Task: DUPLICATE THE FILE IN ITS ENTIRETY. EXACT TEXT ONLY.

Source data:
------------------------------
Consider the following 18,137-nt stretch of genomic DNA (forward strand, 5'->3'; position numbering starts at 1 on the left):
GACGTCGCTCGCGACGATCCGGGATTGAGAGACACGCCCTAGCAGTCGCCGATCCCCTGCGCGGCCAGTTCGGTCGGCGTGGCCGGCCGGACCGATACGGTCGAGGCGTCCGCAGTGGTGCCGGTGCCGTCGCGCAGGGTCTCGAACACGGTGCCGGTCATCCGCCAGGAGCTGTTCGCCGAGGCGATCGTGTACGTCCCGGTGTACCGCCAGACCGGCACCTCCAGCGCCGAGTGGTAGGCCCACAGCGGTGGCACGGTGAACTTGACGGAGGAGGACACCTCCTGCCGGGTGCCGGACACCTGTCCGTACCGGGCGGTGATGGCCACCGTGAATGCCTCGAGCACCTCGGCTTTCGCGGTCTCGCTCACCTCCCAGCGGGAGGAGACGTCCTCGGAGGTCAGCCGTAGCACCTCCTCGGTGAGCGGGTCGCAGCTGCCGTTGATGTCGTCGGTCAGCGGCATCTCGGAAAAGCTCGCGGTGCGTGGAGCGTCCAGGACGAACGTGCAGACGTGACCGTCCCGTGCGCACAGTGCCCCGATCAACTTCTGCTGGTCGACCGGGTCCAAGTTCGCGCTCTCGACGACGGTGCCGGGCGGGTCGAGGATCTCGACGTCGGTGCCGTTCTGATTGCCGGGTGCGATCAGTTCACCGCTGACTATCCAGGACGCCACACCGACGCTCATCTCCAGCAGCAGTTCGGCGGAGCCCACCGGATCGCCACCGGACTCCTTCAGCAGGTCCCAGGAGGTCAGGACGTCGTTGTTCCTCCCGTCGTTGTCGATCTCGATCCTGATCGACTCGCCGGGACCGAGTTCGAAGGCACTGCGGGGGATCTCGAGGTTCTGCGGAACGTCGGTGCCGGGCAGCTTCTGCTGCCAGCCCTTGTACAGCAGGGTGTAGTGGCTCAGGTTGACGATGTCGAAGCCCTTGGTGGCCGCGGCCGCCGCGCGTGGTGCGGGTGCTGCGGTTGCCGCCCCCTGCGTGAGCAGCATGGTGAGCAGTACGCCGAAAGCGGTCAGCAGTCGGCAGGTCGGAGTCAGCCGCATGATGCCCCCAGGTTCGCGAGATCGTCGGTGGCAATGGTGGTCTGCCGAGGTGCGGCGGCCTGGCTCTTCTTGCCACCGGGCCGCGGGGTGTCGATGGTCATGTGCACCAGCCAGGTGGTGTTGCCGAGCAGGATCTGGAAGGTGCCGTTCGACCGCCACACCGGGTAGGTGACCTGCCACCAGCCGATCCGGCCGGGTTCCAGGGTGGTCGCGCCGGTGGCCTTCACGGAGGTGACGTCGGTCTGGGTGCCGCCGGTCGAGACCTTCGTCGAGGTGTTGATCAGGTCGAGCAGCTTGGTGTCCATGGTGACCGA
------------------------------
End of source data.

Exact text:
Consider the following 18,137-nt stretch of genomic DNA (forward strand, 5'->3'; position numbering starts at 1 on the left):
GACGTCGCTCGCGACGATCCGGGATTGAGAGACACGCCCTAGCAGTCGCCGATCCCCTGCGCGGCCAGTTCGGTCGGCGTGGCCGGCCGGACCGATACGGTCGAGGCGTCCGCAGTGGTGCCGGTGCCGTCGCGCAGGGTCTCGAACACGGTGCCGGTCATCCGCCAGGAGCTGTTCGCCGAGGCGATCGTGTACGTCCCGGTGTACCGCCAGACCGGCACCTCCAGCGCCGAGTGGTAGGCCCACAGCGGTGGCACGGTGAACTTGACGGAGGAGGACACCTCCTGCCGGGTGCCGGACACCTGTCCGTACCGGGCGGTGATGGCCACCGTGAATGCCTCGAGCACCTCGGCTTTCGCGGTCTCGCTCACCTCCCAGCGGGAGGAGACGTCCTCGGAGGTCAGCCGTAGCACCTCCTCGGTGAGCGGGTCGCAGCTGCCGTTGATGTCGTCGGTCAGCGGCATCTCGGAAAAGCTCGCGGTGCGTGGAGCGTCCAGGACGAACGTGCAGACGTGACCGTCCCGTGCGCACAGTGCCCCGATCAACTTCTGCTGGTCGACCGGGTCCAAGTTCGCGCTCTCGACGACGGTGCCGGGCGGGTCGAGGATCTCGACGTCGGTGCCGTTCTGATTGCCGGGTGCGATCAGTTCACCGCTGACTATCCAGGACGCCACACCGACGCTCATCTCCAGCAGCAGTTCGGCGGAGCCCACCGGATCGCCACCGGACTCCTTCAGCAGGTCCCAGGAGGTCAGGACGTCGTTGTTCCTCCCGTCGTTGTCGATCTCGATCCTGATCGACTCGCCGGGACCGAGTTCGAAGGCACTGCGGGGGATCTCGAGGTTCTGCGGAACGTCGGTGCCGGGCAGCTTCTGCTGCCAGCCCTTGTACAGCAGGGTGTAGTGGCTCAGGTTGACGATGTCGAAGCCCTTGGTGGCCGCGGCCGCCGCGCGTGGTGCGGGTGCTGCGGTTGCCGCCCCCTGCGTGAGCAGCATGGTGAGCAGTACGCCGAAAGCGGTCAGCAGTCGGCAGGTCGGAGTCAGCCGCATGATGCCCCCAGGTTCGCGAGATCGTCGGTGGCAATGGTGGTCTGCCGAGGTGCGGCGGCCTGGCTCTTCTTGCCACCGGGCCGCGGGGTGTCGATGGTCATGTGCACCAGCCAGGTGGTGTTGCCGAGCAGGATCTGGAAGGTGCCGTTCGACCGCCACACCGGGTAGGTGACCTGCCACCAGCCGATCCGGCCGGGTTCCAGGGTGGTCGCGCCGGTGGCCTTCACGGAGGTGACGTCGGTCTGGGTGCCGCCGGTCGAGACCTTCGTCGAGGTGTTGATCAGGTCGAGCAGCTTGGTGTCCATGGTGACCGA